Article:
It has been a rough few weeks for Chen Kong-Wick who learned on October 19 that her 39-year-old brother Rotta Nak Kong was picked up in his Davis home by ICE. He had taken that day off work because the family was making a decision as to whether they should pull their sister off life support.
Mr. Kong is being held in Louisiana. He was interviewed yesterday by the Cambodian consulate, and Ms. Kong-Wick and her family “are waiting to hear what’s next.” She told the Vanguard, “It’s pretty sad and nerve-racking because you live a life of just uncertainty.
“There are moments when we cry, when we get angry and you feel helpless,” she said.
Rotta Nak Kong, 39, has been in the United States since he was just two years old. Ms. Kong-Wick told the Vanguard she was just three years old when Khmer Rouge took over in Cambodia. When the United States was in the Vietnam War, then-President Richard Nixon ordered the secret bombing of Cambodia.
“That led some of the community in Cambodia to rise up,” she explained. “That was the recipe where the (Khmer Rouge took over Cambodia) and within four years over two million people died” at the hands of Pol Pot and the Khmer Rouge government.
“We had, what we called, forced migrations,” she explained.
“My parents had a total of 11 children,” she said. An older brother died of starvation. She also lost her twin sister.
She explained that her father, who was in the military, lied to being only a taxi driver. She attributed his keeping her family alive for four years to his military survival skills.
“To me I feel like it’s such a disgrace,” she said. She explained that both her parents have passed away and part of their commitment, especially for Mr. Kong, was to take care of their younger brother Sam, who is mentally ill. “My family was fragile already,” she explained. And now with these latest happenings, “My family is just torn apart.”
Ms. Kong-Wick explained, “We were refugees. We were given a permanent residence card. Part of our resettlement, we were never told that our permanent resident card expires.
“The office of resettlement never had a transition plan for us to become citizens,” she said. She didn’t realize that her Green Card had expired until she was in high school working at Taco Bell. “My manager said, hey Chen, surprise, you can’t work here, you need to go.”
“To me that was the first awakening that permanent residence wasn’t permanent,” she said. “It took me several years to finally understand – I did not know that my card didn’t give me access to all the privileges of being a citizen.
“Eventually I did,” she said. “The path of getting citizenship was pretty hard.”
Her brother was among over 2000 Cambodians living in the United States who did not know that their Green Card was expired.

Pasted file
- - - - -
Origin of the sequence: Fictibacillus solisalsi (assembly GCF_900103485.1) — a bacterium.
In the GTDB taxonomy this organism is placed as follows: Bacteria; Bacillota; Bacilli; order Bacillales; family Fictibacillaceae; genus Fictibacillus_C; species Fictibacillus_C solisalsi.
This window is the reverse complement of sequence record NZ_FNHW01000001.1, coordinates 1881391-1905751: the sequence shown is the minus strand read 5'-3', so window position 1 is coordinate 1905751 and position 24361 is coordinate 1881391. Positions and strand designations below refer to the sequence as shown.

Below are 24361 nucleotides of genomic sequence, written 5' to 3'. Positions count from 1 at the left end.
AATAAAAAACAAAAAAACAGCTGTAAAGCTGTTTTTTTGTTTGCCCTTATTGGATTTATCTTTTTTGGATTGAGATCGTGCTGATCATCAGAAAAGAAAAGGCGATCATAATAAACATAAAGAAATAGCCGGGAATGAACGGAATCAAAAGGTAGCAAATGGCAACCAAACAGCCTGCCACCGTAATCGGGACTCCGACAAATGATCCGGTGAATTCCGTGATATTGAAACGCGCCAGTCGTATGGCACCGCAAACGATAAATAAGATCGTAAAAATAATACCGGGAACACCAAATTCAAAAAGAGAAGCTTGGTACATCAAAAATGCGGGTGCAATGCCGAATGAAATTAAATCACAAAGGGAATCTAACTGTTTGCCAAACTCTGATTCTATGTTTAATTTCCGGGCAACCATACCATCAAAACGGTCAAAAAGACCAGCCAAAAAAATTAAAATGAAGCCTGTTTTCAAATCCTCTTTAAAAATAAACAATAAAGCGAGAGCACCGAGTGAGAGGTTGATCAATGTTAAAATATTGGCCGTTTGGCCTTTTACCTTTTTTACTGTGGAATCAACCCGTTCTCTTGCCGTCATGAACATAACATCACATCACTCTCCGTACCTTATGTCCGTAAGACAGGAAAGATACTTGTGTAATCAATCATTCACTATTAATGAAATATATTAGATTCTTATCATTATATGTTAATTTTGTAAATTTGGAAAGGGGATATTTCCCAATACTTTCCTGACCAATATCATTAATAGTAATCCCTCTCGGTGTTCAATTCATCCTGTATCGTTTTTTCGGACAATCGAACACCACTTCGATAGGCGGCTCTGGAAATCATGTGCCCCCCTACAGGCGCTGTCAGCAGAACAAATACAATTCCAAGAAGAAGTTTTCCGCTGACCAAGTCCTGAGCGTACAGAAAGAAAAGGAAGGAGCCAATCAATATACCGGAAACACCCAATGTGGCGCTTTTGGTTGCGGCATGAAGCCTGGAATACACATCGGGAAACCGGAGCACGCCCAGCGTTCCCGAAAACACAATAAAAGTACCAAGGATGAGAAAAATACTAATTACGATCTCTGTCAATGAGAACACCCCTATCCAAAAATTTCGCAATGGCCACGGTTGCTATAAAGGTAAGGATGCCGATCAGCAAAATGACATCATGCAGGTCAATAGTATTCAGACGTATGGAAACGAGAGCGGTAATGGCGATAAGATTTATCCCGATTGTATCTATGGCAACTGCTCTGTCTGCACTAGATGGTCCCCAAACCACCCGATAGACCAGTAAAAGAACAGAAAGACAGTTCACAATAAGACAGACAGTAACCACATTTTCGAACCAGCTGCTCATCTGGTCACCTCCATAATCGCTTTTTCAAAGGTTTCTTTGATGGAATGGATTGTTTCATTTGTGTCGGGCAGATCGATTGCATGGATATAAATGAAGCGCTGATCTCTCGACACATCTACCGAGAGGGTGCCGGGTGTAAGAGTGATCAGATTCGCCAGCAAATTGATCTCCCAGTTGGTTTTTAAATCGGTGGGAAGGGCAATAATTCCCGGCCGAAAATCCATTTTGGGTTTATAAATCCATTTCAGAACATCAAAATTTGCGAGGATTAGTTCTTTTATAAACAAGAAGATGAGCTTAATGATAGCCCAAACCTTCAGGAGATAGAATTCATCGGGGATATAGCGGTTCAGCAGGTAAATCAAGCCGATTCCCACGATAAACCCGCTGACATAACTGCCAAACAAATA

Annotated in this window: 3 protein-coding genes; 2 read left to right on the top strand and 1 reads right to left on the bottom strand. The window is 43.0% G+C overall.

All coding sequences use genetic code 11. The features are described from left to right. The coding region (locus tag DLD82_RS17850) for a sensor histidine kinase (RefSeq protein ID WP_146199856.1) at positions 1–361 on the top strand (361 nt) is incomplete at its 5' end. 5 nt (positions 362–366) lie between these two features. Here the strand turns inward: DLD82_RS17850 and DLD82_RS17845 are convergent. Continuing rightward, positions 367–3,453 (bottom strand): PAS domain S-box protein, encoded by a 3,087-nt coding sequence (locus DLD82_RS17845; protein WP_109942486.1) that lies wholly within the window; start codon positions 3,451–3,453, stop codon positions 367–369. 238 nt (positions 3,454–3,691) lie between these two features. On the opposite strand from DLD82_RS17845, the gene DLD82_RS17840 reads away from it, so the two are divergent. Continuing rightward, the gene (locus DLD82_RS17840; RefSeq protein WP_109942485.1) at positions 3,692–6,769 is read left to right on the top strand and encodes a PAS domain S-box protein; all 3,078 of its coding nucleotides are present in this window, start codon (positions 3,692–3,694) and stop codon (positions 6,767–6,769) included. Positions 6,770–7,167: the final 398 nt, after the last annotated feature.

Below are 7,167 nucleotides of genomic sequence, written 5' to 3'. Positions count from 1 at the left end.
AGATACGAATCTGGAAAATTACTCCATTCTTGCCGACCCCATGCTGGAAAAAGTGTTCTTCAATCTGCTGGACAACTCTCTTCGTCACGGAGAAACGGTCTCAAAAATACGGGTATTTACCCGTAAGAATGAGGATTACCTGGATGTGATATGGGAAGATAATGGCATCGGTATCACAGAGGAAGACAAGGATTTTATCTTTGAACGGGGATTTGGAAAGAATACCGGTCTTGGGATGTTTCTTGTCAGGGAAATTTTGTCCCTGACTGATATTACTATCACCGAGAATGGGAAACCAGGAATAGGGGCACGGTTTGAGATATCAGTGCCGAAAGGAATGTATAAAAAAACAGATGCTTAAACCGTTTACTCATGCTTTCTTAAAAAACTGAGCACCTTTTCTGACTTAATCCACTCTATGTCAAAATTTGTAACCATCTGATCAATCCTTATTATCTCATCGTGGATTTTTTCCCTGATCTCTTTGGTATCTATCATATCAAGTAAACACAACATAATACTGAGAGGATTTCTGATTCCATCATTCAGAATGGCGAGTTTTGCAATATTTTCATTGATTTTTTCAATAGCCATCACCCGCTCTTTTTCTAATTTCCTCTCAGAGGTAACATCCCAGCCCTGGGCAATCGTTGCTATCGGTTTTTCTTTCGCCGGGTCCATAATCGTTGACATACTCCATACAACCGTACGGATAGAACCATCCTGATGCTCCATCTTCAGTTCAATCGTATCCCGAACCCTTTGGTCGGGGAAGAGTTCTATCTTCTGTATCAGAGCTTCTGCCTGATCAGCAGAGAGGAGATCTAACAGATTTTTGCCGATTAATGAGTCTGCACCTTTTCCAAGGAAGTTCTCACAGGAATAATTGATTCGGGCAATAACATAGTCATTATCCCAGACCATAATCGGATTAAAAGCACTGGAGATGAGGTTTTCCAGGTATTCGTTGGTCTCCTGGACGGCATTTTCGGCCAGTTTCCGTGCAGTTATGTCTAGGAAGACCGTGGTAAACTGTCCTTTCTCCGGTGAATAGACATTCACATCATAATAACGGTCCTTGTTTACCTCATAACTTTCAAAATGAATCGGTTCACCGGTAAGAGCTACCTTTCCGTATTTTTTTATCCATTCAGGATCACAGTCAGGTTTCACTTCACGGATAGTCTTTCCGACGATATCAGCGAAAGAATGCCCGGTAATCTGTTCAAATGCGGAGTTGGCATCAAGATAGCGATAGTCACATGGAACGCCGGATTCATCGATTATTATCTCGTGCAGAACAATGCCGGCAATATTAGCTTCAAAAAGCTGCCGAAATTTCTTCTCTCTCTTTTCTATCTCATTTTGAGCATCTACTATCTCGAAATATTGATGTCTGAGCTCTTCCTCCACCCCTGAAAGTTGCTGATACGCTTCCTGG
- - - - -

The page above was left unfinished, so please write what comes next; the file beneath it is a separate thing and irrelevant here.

The family is now working with Holly Cooper and the UC Davis Immigration Law Clinic. Marcella Obeid is a second-year law student working with the Clinic and working on this case.
The problem that is compounding this issue for Rotta Nak Kong is that he has a record. His offense was for joyriding when he was 24 years old, a felony.
“That is what is making him deportable,” Ms. Obeid explained. “ICE is now using that as the basis for his removability.”
Their strategy right now is to attempt to vacate the conviction from 2003 by a California statute, Penal Code section 1473.7. The law was signed last year by Governor Jerry Brown and creates a new motion to vacate criminal convictions based on “prejudicial error damaging the defendant’s ability to knowingly accept or defend against the actual or potential adverse immigration consequences of a plea of guilty or nolo contendere” or new evidence of actual innocence.
In this case, they are arguing that the prior defense counsel, in Stanislaus County, “was ineffective and failed to warn their client that their plea deal could have adverse immigration consequences.”
“Our client Kong here, he wasn’t warned that a simple joyriding offense could have him wind up in removal proceedings,” she explained.
She said, “We already have a strong case that his counsel at the time didn’t even bother to look at the immigration consequences of the plea deal he took in 2003.
“Our first step will be to remove that conviction,” she said. Once that is gone, “there will no longer be a basis for his removability and hopefully he will be home soon.”
Ms. Cooper, who heads up the Immigration Law Clinic, feels pretty good at her chances. “So far I haven’t lost one of these,” she said. “The lawyer here has clearly stated that they didn’t advise him of his immigration consequences. Clearly, according to the Supreme Court case, that is unconstitutional.
“The harder piece is always showing there was prejudice,” she said. “That he could have had a different result had he been advised.”
The Clinic will need to show that there are other statutes that he could have pled to that would have been amenable to a DA and which would not have made him deportable.
“Such as just taking one day off his sentence – he wouldn’t have been deportable,” Holly Cooper explained. “Hopefully we can convince a judge that we could have convinced a DA that you’re not going to send a man who came here under these circumstances back to his home country for one more day in county jail.”
Holly Cooper called this case a reminder that “we are exporting wars and as a result of our wars we have a social obligation to individuals and there’s trauma that they have and there may be reasons why people seek… different remedies because of trauma.”
Holly Cooper explained that ICE moved Rotta Nak Kong to Louisiana and said that they will keep him there for a bit and then possibly move him back. The good news is that the sister is now doing better and has since been released from the hospital.
—David M. Greenwald reporting